In Chapter 5, we have studied the statics and dynamics of colloidal particles at different applied electric fields from zero to beyond the threshold field. We have taken a series of time-lapsed images and calculated out the pair-correlation function, mean squared displacement, structure factor, non-Gaussian parameter etc. We have studied both mono-dispersed colloidal system and binary colloidal system (mixture of two different sizes of particles). The aggregates formed in the two cases were analysed with the help of Voronoi polygons to quantify the microscopic structure. In mono-dispersed system, the aggregates formed were two-dimensional hexagonal crystals and we have used this system to study the freezing transition in 2-dimension. The properties of the system in the liquid and the crystalline state satisfy various criteria for the 2-d freezing transition. The first maximum of the structure factor at the voltage at which freezing occurs, is 5.5 as has been suggested for the 2-d freezing. This is reflected in the dynamics of the system also, where the ratio D/D0 falls below 10%, in accordance with the LPS (L¨owen, Palberg, Simon) criterion for freezing in 2-d colloidal systems [Phys. Rev. Lett. 70, 1557 (1993)]. However, in the binary colloidal system the clusters formed were not crystalline but more like 2-d dense liquids. A closer inspection of these clusters reveals that the motion of a smaller subset of particles is cooperative and follows string-like paths. The mean square displacement of such a system shows a plateau in the intermediate times which indicates the “caging” of particles by its neighbours. A peak in non-gaussian parameter indicates the presence of dynamical heterogeneities in the system.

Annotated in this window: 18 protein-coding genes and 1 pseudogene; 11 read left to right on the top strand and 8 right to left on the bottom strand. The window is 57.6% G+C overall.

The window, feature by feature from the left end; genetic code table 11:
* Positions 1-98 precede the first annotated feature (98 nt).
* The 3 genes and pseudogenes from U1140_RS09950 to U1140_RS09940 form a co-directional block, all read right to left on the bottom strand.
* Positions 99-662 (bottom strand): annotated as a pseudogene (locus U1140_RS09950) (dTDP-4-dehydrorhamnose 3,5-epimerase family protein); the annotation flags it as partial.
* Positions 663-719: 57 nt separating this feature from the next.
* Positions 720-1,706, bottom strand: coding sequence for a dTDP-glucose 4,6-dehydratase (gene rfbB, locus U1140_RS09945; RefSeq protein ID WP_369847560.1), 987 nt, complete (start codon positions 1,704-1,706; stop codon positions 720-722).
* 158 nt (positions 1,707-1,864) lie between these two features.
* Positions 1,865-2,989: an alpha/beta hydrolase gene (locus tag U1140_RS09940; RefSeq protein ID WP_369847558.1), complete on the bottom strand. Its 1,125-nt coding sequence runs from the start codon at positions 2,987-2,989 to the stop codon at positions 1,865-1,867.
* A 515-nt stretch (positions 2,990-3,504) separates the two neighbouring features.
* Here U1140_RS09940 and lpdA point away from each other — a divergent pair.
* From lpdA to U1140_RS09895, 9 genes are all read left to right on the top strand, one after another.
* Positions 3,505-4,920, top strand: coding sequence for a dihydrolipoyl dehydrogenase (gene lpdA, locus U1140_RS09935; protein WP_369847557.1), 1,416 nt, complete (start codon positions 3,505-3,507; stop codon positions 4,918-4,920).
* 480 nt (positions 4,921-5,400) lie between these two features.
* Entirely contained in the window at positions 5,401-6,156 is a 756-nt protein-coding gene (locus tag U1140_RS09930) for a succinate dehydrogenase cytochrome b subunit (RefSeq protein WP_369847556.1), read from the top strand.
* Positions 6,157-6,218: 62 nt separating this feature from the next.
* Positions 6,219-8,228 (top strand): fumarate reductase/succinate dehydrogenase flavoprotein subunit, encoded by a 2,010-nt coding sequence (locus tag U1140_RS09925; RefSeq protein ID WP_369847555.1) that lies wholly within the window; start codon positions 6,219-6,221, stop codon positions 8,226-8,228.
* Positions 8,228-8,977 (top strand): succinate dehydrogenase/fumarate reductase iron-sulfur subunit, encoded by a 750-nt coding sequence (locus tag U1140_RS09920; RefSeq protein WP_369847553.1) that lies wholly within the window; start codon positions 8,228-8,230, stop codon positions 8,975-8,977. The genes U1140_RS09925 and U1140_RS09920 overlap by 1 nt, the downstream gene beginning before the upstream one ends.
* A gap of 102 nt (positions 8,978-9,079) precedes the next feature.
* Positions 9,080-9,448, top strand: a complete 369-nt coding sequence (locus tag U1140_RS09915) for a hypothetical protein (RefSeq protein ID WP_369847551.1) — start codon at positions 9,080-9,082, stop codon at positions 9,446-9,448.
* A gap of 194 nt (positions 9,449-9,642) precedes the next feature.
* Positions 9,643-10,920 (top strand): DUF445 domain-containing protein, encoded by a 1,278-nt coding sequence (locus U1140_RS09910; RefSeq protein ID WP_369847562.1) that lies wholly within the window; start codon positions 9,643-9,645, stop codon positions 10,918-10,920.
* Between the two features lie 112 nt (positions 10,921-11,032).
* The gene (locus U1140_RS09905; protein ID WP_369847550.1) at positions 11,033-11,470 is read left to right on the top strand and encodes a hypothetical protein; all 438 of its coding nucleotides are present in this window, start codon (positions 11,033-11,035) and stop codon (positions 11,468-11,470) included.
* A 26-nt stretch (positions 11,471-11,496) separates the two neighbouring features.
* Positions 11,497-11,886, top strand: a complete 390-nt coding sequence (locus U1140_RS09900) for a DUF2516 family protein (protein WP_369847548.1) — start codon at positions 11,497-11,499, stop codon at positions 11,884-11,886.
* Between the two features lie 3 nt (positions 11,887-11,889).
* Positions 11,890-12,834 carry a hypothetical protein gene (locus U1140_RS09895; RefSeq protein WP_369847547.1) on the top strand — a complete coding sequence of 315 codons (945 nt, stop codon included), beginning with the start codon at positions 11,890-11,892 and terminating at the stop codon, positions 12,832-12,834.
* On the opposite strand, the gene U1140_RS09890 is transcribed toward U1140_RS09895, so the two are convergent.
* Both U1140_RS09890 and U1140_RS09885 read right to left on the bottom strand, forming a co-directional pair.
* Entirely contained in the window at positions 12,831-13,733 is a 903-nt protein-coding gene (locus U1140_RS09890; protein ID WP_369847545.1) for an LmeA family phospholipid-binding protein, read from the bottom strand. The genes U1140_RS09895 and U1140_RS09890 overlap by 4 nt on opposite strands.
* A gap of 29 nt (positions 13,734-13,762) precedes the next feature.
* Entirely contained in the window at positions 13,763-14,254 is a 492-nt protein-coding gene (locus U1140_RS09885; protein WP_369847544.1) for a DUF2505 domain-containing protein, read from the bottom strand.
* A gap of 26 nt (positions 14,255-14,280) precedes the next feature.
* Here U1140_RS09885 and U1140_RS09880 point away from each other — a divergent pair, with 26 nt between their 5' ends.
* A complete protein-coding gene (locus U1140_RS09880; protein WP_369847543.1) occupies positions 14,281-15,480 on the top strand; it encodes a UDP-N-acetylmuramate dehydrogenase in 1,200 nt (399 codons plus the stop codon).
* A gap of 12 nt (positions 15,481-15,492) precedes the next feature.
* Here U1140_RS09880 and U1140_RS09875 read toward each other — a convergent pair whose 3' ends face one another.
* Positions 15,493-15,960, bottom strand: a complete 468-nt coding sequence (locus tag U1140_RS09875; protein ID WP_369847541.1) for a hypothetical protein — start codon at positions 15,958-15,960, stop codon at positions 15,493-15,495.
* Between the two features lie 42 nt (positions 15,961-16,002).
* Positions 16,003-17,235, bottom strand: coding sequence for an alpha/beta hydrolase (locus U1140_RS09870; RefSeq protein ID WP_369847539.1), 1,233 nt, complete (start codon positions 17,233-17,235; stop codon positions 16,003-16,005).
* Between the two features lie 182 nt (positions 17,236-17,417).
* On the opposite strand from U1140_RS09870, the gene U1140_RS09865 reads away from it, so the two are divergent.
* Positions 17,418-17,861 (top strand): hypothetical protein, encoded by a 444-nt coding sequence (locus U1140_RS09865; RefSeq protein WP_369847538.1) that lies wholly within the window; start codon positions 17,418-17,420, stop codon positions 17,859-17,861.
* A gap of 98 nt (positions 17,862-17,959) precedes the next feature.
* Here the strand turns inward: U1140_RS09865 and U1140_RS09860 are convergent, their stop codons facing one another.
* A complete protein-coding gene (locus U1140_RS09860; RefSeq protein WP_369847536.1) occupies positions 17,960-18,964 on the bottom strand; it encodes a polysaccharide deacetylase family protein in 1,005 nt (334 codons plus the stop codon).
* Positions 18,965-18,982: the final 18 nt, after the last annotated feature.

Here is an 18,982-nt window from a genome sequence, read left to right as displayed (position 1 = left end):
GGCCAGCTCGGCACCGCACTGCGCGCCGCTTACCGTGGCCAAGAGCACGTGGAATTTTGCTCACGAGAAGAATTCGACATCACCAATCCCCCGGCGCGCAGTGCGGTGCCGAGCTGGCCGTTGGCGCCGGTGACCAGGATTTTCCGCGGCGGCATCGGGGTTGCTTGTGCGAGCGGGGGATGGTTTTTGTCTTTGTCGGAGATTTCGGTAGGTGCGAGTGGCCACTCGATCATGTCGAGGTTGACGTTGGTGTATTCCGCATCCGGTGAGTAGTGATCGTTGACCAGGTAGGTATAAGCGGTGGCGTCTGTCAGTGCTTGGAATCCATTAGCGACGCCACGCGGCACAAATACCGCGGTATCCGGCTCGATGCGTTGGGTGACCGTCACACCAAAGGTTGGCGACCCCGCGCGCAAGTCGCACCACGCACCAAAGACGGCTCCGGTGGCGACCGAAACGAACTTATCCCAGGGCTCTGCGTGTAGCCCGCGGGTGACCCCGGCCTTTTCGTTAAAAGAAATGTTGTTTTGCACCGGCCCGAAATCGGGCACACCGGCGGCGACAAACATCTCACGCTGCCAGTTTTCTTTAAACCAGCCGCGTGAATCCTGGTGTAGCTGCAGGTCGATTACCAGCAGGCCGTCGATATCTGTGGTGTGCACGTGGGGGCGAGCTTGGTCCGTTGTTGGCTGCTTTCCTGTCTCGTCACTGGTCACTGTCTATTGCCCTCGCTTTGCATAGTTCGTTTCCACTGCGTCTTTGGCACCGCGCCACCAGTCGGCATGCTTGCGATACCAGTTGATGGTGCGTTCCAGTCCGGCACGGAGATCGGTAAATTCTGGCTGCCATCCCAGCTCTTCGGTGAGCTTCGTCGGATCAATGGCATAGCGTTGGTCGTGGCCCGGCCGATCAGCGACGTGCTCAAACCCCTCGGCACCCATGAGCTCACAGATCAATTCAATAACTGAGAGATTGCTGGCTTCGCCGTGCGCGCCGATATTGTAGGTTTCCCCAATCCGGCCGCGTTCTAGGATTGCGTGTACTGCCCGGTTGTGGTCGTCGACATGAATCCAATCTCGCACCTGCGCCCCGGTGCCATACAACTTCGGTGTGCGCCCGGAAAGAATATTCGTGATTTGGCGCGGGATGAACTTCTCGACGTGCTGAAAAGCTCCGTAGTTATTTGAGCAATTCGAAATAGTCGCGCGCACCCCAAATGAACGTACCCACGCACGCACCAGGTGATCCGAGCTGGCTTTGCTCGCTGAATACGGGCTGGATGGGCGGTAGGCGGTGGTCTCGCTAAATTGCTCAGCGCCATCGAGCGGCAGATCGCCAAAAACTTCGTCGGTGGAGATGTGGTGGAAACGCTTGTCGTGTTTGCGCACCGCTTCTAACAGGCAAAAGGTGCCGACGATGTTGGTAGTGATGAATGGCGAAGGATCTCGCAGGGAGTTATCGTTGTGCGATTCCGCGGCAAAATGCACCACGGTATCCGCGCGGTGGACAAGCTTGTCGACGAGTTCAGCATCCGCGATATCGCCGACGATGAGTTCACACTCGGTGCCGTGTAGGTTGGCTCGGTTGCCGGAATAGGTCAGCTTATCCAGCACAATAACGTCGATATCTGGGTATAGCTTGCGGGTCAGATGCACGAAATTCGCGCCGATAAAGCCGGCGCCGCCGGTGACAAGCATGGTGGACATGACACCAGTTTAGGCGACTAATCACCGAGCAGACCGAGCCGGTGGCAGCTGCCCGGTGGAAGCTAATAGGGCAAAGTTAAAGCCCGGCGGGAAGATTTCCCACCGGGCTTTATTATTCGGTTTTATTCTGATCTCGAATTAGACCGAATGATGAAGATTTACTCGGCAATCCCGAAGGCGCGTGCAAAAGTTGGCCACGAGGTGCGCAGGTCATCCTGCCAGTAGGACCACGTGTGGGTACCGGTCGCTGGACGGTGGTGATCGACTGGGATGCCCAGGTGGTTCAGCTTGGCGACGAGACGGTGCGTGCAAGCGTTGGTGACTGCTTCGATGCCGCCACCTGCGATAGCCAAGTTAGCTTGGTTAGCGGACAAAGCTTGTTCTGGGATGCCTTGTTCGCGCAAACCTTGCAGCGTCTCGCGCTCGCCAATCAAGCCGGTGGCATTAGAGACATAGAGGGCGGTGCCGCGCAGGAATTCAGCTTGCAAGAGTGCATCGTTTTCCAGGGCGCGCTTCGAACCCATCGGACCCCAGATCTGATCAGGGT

In Chapter 6, we have described the use of multiple particle tracking to study the microrheology of semidilute solutions of wormlike micelles and compared the results with those from macrorheology experiments done on the same samples. Two concentrations of CTAT (1.3% and 2%) were used. We observed that, in spite of the mesh size being much smaller than the size of the probe particles, the viscoelastic response function calculated using the one-point microrheology does not match with that measured from macrorheology. This can be attributed to the fact that there is another important length scale in the system, the mean micellar length, and it is comparable to the probe particle size. Two-point microrheology was successful in verifying the macrorheology results for CTAT 1.3% but it fails to do so for CTAT 2%. We attribute this to the fact that in a higher viscosity sample (2%), the hydrodynamic force propagate to a lesser distance, thereby limiting the measurable correlation between the particles and precluding the success of two-point microrheology.